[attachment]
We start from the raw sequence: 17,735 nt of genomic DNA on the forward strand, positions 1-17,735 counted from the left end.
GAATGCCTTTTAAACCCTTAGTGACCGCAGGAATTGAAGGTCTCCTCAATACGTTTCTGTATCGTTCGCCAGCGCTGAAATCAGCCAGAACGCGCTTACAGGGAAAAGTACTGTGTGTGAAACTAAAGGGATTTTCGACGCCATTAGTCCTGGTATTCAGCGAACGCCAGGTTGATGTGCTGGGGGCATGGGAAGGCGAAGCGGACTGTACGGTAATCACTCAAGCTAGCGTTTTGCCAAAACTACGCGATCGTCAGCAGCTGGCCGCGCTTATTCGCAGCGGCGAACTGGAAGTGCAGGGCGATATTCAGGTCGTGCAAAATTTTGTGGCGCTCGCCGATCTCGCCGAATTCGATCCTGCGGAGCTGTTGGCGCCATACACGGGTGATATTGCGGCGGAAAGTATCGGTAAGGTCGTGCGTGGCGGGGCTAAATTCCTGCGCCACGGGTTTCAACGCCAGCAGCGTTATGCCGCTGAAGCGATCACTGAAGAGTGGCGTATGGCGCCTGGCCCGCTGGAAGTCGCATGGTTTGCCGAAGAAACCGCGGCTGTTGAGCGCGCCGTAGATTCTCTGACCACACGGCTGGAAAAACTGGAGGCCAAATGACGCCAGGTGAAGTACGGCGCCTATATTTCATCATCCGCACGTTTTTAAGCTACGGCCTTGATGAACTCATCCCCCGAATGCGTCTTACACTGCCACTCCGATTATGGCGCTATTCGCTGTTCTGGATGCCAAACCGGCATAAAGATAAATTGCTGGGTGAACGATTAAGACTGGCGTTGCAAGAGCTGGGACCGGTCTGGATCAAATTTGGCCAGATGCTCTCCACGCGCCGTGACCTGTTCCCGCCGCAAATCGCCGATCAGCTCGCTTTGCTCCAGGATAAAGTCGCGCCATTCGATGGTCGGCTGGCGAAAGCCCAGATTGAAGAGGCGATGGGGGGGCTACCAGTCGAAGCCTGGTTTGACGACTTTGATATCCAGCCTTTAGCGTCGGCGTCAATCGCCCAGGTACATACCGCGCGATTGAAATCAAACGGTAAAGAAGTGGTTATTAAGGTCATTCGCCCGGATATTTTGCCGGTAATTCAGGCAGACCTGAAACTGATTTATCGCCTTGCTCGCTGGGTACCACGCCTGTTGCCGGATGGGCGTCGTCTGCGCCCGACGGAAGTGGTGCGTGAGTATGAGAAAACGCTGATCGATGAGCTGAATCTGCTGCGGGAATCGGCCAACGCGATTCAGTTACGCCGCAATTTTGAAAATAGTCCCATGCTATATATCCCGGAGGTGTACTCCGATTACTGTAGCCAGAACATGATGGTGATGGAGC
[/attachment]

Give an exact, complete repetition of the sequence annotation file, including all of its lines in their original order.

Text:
We start from the raw sequence: 17,735 nt of genomic DNA on the forward strand, positions 1-17,735 counted from the left end.
GAATGCCTTTTAAACCCTTAGTGACCGCAGGAATTGAAGGTCTCCTCAATACGTTTCTGTATCGTTCGCCAGCGCTGAAATCAGCCAGAACGCGCTTACAGGGAAAAGTACTGTGTGTGAAACTAAAGGGATTTTCGACGCCATTAGTCCTGGTATTCAGCGAACGCCAGGTTGATGTGCTGGGGGCATGGGAAGGCGAAGCGGACTGTACGGTAATCACTCAAGCTAGCGTTTTGCCAAAACTACGCGATCGTCAGCAGCTGGCCGCGCTTATTCGCAGCGGCGAACTGGAAGTGCAGGGCGATATTCAGGTCGTGCAAAATTTTGTGGCGCTCGCCGATCTCGCCGAATTCGATCCTGCGGAGCTGTTGGCGCCATACACGGGTGATATTGCGGCGGAAAGTATCGGTAAGGTCGTGCGTGGCGGGGCTAAATTCCTGCGCCACGGGTTTCAACGCCAGCAGCGTTATGCCGCTGAAGCGATCACTGAAGAGTGGCGTATGGCGCCTGGCCCGCTGGAAGTCGCATGGTTTGCCGAAGAAACCGCGGCTGTTGAGCGCGCCGTAGATTCTCTGACCACACGGCTGGAAAAACTGGAGGCCAAATGACGCCAGGTGAAGTACGGCGCCTATATTTCATCATCCGCACGTTTTTAAGCTACGGCCTTGATGAACTCATCCCCCGAATGCGTCTTACACTGCCACTCCGATTATGGCGCTATTCGCTGTTCTGGATGCCAAACCGGCATAAAGATAAATTGCTGGGTGAACGATTAAGACTGGCGTTGCAAGAGCTGGGACCGGTCTGGATCAAATTTGGCCAGATGCTCTCCACGCGCCGTGACCTGTTCCCGCCGCAAATCGCCGATCAGCTCGCTTTGCTCCAGGATAAAGTCGCGCCATTCGATGGTCGGCTGGCGAAAGCCCAGATTGAAGAGGCGATGGGGGGGCTACCAGTCGAAGCCTGGTTTGACGACTTTGATATCCAGCCTTTAGCGTCGGCGTCAATCGCCCAGGTACATACCGCGCGATTGAAATCAAACGGTAAAGAAGTGGTTATTAAGGTCATTCGCCCGGATATTTTGCCGGTAATTCAGGCAGACCTGAAACTGATTTATCGCCTTGCTCGCTGGGTACCACGCCTGTTGCCGGATGGGCGTCGTCTGCGCCCGACGGAAGTGGTGCGTGAGTATGAGAAAACGCTGATCGATGAGCTGAATCTGCTGCGGGAATCGGCCAACGCGATTCAGTTACGCCGCAATTTTGAAAATAGTCCCATGCTATATATCCCGGAGGTGTACTCCGATTACTGTAGCCAGAACATGATGGTGATGGAGC